“They’ve never mentioned any of this in school,” he told me.
And I just about puked in Aisle 7 as I thought, once again, about how the public school system has been bastardized and watered-down, but I digress…
“You know what I’m gonna do tonight?” the young man asked me.
“Go home and watch videos of other people playing video games in this insane thing your generation calls E-Sports?” I asked, as matter-of-fact as possible.
“No,” he said, “I play Call of Duty,” he said, to which I nodded in agreement.
“I’m gonna watch that movie, man. Seriously, I will. But like, I still have to sell these cards.”
He had a job to do, and that, I understood. “How many have you sold today?” I asked him.
He suddenly regained his confidence, smiled and said, “Three, man. Three of ’em. And nobody asked about the, what did you say, the rate?”
“The interest rate,” I told him.
“Yeah. So whatever. They got their 8% cash-back, right?”
Good for him. A hard-working kid, paying his way through college.
A fool and their money are soon parted. His job is to sell those cards, not to educate people about the associated interest rates and credit risks.
But who’s job, if anybody, is that?
As many of the long-time readers know, my mother lives in Scarborough, and has since around 2000 when she moved out of ‘the big house’ in Leaside.
Over the Christmas holidays, our family gathered there for a very informal dinner, as she likes to call it. I swear, I could wear a tank-top at the dinner table, and she would just smile.
Upon arriving at the house, my wife informed me that we forgot our daughter’s bag – the one with the diapers, baby-wipes, creams, sippie-cup, et al.
My solution, being a typical man, was to “just wing it.” Deal with problems as they arise. But with the entire family looking at me, and with my 7-year-old brainiac niece saying, “You need to go get some diapers,” I got back in the car, and headed out to Shoppers Drug Mart.
At Kingston Road & Midland, I found a Shoppers, and although it goes against my frugality, I paid the sticker price for small packs of everything we have at home in bulk.
I got to the cashier, and the woman in front of me was checking out.
The cashier said to the woman, “That’s $80.72, in total.”
And then she added something that drew my attention: “If you spend $100 today, you get 300 bonus Shoppers Optimum Points.”
Now I’m paraphrasing here, because I don’t know how many points it was, or what they were called – but I believe it’s “Optimum.”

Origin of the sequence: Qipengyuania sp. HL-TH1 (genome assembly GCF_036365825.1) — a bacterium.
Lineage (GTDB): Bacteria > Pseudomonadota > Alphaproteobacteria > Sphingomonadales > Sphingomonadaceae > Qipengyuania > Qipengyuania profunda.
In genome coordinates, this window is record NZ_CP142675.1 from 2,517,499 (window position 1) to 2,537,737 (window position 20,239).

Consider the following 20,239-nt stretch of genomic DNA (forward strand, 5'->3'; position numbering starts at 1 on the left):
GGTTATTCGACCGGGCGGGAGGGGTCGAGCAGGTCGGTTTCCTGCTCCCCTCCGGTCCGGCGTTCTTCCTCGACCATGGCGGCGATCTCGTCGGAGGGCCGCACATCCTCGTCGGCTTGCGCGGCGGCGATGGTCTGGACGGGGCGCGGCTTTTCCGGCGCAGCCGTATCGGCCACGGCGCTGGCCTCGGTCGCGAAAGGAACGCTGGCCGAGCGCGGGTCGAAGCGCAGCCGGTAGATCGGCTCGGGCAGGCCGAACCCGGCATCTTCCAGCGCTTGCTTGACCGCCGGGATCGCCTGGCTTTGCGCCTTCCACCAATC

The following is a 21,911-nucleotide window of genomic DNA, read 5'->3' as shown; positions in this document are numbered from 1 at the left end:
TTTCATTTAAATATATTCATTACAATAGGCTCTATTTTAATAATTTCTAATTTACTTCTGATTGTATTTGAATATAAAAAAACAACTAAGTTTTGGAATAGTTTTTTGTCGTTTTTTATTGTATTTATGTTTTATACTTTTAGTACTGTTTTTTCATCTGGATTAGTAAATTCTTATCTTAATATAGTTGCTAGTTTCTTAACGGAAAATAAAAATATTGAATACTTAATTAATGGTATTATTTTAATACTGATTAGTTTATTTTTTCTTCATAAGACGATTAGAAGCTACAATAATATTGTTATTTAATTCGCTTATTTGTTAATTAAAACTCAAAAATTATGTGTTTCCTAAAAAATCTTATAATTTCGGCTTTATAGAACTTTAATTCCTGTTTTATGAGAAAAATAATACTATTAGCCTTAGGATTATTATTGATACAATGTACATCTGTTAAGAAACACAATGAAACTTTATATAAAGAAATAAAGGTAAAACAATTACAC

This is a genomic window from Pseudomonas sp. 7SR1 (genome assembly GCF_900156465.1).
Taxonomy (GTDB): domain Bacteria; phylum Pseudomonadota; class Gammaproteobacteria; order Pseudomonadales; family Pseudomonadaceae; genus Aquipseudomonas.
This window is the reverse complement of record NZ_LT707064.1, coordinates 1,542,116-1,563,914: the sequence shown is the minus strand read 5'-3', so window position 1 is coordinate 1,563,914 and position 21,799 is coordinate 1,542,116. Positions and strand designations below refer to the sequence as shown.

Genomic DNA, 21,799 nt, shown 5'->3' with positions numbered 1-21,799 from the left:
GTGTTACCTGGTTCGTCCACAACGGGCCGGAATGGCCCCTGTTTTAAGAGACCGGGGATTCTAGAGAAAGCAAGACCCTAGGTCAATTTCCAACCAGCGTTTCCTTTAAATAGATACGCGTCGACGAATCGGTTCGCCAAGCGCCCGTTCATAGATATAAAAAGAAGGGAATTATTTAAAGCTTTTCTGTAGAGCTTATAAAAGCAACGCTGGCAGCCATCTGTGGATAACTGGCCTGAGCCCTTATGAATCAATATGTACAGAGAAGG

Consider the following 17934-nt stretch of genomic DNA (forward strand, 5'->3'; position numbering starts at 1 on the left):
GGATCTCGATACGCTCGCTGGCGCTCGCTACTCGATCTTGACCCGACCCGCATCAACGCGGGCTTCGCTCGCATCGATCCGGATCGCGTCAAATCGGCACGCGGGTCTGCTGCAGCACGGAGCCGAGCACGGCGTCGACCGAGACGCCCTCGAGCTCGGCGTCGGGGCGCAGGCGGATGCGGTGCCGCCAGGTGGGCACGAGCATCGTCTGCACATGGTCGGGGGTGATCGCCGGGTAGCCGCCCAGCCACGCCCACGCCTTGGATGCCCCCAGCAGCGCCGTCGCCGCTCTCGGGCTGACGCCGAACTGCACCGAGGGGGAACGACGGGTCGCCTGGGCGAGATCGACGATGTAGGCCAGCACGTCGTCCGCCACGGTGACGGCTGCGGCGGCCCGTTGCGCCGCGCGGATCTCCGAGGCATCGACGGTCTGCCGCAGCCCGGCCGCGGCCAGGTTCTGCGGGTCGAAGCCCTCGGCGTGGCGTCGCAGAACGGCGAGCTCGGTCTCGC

So in my mind, I’m thinking, “There’s no way somebody is going to spend another $20 here to “achieve” a bunch of virtual points. This isn’t exactly Bitcoin they’re getting.”
But the woman in front of me said, “Oh, awesome, okay,” and then looked around her.
Looked around, where?
At the cash. You know, where they keep all the items referred to as impulse buys.
Rather than walking through the store and picking up a 36-pack of toilet paper that’s on sale, she merely looked around, and grabbed the first thing she saw.
“Pot of Gold,” she said, as she placed a box on the counter.
The cashier rang it through, looked at her screen, and said, “$88.15, I think it’s on sale.”
The woman laughed. “Damn sale! Ha! Okay, what else, what else,” and began looking around.
She grabbed about 3-4 small bags of Doritos, placed them on the counter, and said, “Somebody in the house will eat these!”
“We’re up to…..let’s see,” the cashier said, as she waited for a new total. “$94.84.”
“Oh Lord,” the woman said.
She picked up three packs of gum, placed them on the counter, and the cashier rang them through.
“$98.55,” the cashier said. “Almost there!”
Exhausted, the woman then picked up a high-end lip-balm, and smacked it on the counter. “This oughta do!” she said.
The cashier rang the item through, and smiled. “$106.22,” she said. “We made it!”
I couldn’t believe what I had witnessed.
I don’t know how many “points” this woman scored, or what their cash value is.
But I’m willing to bet those points aren’t more than $1-2 of cash value, and my mother – a frequent Shopper’s customer, tells me that’s being optimistic. On $100, you’re not getting more than 1-2% from Shoppers, even with their “bonus-days” or other promotions. The banks pay you less than one-percent on your savings. The best VISA’s out there offer 1.5% in cash-back, travel, etc. So what was this woman really getting back via the Optimum points?
She just spent $26.22 on crap she didn’t need.
Pot of Gold chocolates, Doritos, Trident gum, and lip balm. She didn’t want any of that stuff when she went inside, and yet she exited the store with it – much like those who sign up for credit cards when promoted at Home Depot or Canadian Tire.
And at no point was this woman able to do the math: that she spent $26.22 to achieve maybe $1.00 in redemption points.
Allow me to jump to a conclusion here and suggest that maybe this woman couldn’t do the math, because she didn’t understand it.
Maybe she can’t figure out that $26.22 in after-tax dollars takes her $34 in gross income to generate, which could be two hours of work for her.
And not everybody does understand this. Not everybody’s strong suit is math, taxation, interest rates, or personal finance.
So the take-away from these two stories then, is what?
That I’m a jerk for writing them?
Or I’m pointing out that (gasp!) some people in society don’t possess the education or understanding to make decisions regarding their own personal finances, especially when it comes to debt.
A government’s role is to serve and protect the people.
And often they enact legislation to protect people from themselves, like making it the law to wear a seatbelt in a car.
But while credit card companies offer frisbees and hackey-sacks on college campuses to kids who sign up for MBNA Mastercards, and the Money Marts, Payday Loans, and Cash Moneys of the world are allowed to prey on the most susceptible members of society, the government has done……what?
They’ve made it more difficult for people who have scrimped and saved a 20% down payment to purchase a home?
It makes no sense to me.
Not when there are so many other areas of the lending world that are predatory, and where annualized interest rates top 7,000% (that’s not an exaggeration – we’ll talk about that on Wednesday).
So while today’s two stories merely demonstrate what goes on in the world of lending/borrowing, debt, and interest on a daily basis, on Wednesday, I’d like to come back to this theme and differentiate between “good debt” and “bad debt,” and discuss how and where the government should focus their efforts…